Biofuel potential of Rushes
Scope
• Potential of rush as a biofuel
• Determine calorific value
• Compare with available alternatives
Juncus effusus
• Juncus family - Approx. 300 spp worldwide
• J effusus habitats are diverse
– moist areas at forest margins,
– wet grasslands,
– wetland margins
– lake shores
– river banks
– wet meadows
– Some bog
Soft Rush
• Moderate amount of research on Juncus spp
in Ireland
• Slightly surprising given label as agricultural
weed
• Might suggest that issues concerning soft
rushes are minimal or have been solved
In Ireland
• Broad distribution in Ireland
• In many areas, with poorer soils, some fields
almost completely covered
• Some work to reclaim peat soils for
agricultural use in Mayo in 2001 – but soft
rush invaded and became dominant
Biology
• Hab prefs previously covered
• Rhizome permits vegetative growth producing
new shoots and also reproduces by flowering
www.irishwildflowers.ie
Biology
• Rhizome grows at about 2cm per year
• Can send adventitious roots up to 50cm below
surface, commonly 20cm
• Growth of roots and shoots accelerates from
March onwards – flowers June/July/August
Growth
Growth reaches a maximum in the summer and is generally positively
correlated with seasonal climatic factors, and negatively correlated with
standing - dead
biomass parameters
Growth
• Produces very high numbers of seeds estimated at 4 milion per square metre
• But seeds represent tiny fraction of biomass
produced annually (0.27%)
• Soil seedbank remains viable and provides for
events such as flooding
‘Control’
• Undesirable aspects of soft rush growth not a recent
problem.
• Classified as a weed as it is unpalatable to stock and
low feed value It is well known as an agricultural
• Soft rush is quite resilient, not normally eaten by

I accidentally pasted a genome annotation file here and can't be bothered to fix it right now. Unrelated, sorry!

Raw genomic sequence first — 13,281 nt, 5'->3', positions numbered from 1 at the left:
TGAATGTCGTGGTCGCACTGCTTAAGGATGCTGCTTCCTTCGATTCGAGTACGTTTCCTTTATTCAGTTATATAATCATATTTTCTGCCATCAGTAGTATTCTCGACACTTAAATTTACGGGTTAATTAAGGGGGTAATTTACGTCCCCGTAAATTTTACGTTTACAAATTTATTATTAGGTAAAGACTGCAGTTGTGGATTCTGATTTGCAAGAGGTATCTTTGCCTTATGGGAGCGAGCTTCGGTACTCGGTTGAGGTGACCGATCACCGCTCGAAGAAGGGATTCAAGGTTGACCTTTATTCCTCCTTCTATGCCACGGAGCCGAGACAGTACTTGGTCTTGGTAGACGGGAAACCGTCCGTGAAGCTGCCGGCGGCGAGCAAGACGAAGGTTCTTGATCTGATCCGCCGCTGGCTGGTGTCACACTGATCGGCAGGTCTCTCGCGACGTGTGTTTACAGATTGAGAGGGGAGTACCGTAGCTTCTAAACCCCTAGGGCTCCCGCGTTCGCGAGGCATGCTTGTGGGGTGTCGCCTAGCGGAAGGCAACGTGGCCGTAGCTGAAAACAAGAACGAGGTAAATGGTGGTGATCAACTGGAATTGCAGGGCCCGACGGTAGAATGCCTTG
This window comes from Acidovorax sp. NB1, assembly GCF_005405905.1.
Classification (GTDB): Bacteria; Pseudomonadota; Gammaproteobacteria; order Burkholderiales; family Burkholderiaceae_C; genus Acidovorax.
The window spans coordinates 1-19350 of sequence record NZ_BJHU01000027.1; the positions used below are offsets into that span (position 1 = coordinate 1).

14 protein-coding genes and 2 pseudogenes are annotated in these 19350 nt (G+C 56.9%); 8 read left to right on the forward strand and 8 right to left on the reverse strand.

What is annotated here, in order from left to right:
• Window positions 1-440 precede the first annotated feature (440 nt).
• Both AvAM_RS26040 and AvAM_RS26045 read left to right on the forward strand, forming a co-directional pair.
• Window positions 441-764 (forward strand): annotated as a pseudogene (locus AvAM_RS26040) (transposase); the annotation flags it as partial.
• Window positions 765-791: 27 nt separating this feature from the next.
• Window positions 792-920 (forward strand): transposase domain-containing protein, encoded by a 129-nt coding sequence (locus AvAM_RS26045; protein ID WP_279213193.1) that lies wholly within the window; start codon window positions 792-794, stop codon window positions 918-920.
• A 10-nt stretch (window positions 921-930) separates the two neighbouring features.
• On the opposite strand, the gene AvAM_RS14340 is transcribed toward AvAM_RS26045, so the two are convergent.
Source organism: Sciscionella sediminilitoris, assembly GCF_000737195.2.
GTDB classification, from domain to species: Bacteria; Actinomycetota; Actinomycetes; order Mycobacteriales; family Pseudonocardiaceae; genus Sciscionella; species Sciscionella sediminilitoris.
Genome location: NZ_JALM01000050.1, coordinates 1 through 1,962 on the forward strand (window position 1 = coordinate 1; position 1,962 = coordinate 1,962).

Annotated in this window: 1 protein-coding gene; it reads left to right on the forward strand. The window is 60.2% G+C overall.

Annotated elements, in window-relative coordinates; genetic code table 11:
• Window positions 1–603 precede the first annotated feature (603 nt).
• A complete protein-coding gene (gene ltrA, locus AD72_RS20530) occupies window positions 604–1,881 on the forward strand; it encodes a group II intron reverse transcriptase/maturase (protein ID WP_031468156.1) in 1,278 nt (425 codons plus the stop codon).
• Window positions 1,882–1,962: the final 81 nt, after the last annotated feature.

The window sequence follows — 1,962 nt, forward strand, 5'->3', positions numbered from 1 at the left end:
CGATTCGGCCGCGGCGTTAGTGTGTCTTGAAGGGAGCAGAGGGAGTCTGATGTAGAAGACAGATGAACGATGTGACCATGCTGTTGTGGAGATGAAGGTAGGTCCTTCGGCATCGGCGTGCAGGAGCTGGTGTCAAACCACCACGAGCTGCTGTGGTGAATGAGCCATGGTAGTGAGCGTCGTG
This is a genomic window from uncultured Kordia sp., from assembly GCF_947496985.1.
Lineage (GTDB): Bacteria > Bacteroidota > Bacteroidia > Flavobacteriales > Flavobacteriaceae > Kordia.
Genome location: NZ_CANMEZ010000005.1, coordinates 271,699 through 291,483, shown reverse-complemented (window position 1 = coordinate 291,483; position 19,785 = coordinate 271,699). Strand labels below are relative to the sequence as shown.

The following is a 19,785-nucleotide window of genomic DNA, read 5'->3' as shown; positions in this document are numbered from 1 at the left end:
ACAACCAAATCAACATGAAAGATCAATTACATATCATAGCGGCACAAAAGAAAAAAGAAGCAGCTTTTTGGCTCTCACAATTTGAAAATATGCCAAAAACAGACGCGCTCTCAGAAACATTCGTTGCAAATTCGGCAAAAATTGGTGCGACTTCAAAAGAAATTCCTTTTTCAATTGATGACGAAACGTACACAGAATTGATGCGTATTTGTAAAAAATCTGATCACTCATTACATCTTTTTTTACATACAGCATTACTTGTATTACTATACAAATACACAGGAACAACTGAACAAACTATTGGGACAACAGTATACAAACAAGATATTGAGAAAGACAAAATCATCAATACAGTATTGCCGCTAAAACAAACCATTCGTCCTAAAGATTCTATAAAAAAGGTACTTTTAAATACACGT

stock, but they will at high densities
• Soft rush resistant to grazing pressure, trampling and
annual cutting
Control
• Hydrologic conditions that favour the
development of rush stands will not change
with control methods such as:
– Cutting
– Herbicides
– Grazing
• Common to drain and cut or cut and spray
Effects of cutting
• Research in 1939 - two cuts in two consecutive years produced an
80% reduction in shoot numbers
• This work also stated that it was important to have first cut in July
– before and after was less effective at control
• Work in 1936 suggested that rushes seemed to be most susceptible
to weakening if cut shortly after mid - summer.
• Others noted that some rush species do not flourish at sites where
hay is cut annually fields cut for hay year after year.
• Trials in 1964 found that mowing repeatedly 4–6 times per year
was required to control the rushes but would not eliminate them.
Effects of cutting
• 1995 work suggested that cutting to half their
height had no effect
• Cutting to ground level twice a year over two
years effective at controlling them
• Most control methods in use in Ireland involve
herbicides in combination with cutting or
drainage – depending on land use
Energy Content
• Determined moisture content
– 5 size classes of rush
20 – 30 cm
30 – 40 cm
40 – 50 cm
50 – 60 cm
>60cm
Moisture content
Length class
Number of rushes
Mean length
Wet mass(g)
Dry Mass
% Moisture
20-30cm
12
25.46
4.35
3.01
30.72
30-40cm
16
33.93
10.73
7.48
30.32
40-50cm
34
45.1
28.89
20.23
29.99
50-60cm
23
53.26
26.79
18.83
29.72
60-70cm
15
64.1
21.67
14.79
31.75
Rushes had approx 30% moisture content when harvested
Moisture content
• Also looked at some commercial products
MACE wood briquettes approx
NCF wood logs approx
Turf
Peat briquettes
Kiln dried wood
Miscanthus
Strogs
25%
15%
16 - 35%
10%
9%
9 - 20%
12%
Energy content
• Used bomb calorimeter
• Calibrated with standard material
• Determines energy content by ability to heat
known mass of distilled water when substance
is combusted in presence of oxygen
Energy Content
Fuel
MJ/Kg
Coal
27.1 - 33
Straw Briquettes
16
Miscanthus
18
Turf
14-18
briquettes
17
>60cm rush
17
50-60cm rush
18.7
NCF wood logs
19
Mace wood briquettes
19
Summary to date
• High moisture content but relatively easy to
dry
• Obviously don’t have to get moisture to zero
• Very low ash content on combustion
• Very low density when dry
• Energy content comparable to currently
available products
• Perhaps consider them as an addition
Main source
• Forest Ecosystem Research Group Report
Number 69
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Biofuel potential of Rushes